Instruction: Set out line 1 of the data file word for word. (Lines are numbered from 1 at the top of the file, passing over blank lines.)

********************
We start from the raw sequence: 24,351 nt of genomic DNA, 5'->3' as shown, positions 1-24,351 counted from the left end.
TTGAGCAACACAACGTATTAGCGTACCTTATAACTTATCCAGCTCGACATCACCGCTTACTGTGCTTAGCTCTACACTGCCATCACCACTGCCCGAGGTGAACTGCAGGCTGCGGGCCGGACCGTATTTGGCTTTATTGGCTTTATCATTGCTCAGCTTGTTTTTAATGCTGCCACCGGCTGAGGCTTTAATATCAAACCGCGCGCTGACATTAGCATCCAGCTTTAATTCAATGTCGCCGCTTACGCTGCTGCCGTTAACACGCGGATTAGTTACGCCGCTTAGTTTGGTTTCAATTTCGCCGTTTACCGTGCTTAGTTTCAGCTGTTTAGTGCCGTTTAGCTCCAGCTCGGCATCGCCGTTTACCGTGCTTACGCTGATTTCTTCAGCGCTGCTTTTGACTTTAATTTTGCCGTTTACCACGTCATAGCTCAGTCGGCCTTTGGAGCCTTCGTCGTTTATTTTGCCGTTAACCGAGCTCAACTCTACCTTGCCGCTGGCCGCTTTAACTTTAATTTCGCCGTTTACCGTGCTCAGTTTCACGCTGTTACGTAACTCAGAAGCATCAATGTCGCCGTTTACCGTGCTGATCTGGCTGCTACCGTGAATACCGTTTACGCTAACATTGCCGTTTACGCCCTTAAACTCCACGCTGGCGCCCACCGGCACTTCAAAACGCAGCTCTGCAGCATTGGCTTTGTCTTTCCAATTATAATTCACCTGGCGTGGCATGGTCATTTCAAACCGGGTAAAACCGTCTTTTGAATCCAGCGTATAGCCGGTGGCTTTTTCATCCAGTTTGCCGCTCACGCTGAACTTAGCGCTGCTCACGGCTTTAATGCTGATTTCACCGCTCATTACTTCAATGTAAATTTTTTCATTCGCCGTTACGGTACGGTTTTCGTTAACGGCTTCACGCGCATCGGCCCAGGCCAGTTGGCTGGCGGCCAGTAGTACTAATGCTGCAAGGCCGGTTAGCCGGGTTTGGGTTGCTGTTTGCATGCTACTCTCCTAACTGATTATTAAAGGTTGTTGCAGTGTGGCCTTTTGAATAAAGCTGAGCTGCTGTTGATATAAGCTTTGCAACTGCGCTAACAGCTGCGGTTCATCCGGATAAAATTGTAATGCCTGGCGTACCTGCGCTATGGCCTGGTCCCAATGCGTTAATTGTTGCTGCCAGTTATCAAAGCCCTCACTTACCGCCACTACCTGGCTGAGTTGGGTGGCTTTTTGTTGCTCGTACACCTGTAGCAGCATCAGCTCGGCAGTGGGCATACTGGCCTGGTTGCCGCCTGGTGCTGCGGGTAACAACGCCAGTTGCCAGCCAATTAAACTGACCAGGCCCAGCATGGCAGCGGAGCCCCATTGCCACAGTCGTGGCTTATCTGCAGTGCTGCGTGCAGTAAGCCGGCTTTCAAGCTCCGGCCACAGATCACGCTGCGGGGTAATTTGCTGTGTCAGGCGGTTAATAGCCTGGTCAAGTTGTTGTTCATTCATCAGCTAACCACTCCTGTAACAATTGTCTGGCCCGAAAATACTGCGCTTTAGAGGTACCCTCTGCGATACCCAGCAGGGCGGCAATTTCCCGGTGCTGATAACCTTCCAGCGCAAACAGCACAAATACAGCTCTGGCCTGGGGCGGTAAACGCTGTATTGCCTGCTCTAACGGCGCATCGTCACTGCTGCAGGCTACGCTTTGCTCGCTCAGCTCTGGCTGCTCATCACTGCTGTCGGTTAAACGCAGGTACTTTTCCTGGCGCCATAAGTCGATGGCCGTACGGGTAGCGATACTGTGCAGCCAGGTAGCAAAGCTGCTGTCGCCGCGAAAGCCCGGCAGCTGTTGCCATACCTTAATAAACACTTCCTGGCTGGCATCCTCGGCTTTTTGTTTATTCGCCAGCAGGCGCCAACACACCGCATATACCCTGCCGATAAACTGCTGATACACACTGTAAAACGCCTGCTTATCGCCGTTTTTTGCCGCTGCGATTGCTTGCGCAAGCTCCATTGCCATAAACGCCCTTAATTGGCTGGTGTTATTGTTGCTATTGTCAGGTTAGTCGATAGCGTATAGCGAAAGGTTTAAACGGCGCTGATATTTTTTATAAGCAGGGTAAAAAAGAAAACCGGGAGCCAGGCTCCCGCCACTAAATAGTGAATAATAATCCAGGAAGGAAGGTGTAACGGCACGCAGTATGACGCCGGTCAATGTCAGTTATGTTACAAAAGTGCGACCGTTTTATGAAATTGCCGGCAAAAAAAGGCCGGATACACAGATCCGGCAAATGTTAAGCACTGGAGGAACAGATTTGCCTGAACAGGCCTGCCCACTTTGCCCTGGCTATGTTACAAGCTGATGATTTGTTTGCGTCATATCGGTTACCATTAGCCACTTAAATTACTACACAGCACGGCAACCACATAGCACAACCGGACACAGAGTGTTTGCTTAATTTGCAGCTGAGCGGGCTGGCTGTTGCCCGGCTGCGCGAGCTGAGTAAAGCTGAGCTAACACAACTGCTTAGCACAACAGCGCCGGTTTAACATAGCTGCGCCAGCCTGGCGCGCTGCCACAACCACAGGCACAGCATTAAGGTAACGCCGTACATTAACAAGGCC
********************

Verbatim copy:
We start from the raw sequence: 24,351 nt of genomic DNA, 5'->3' as shown, positions 1-24,351 counted from the left end.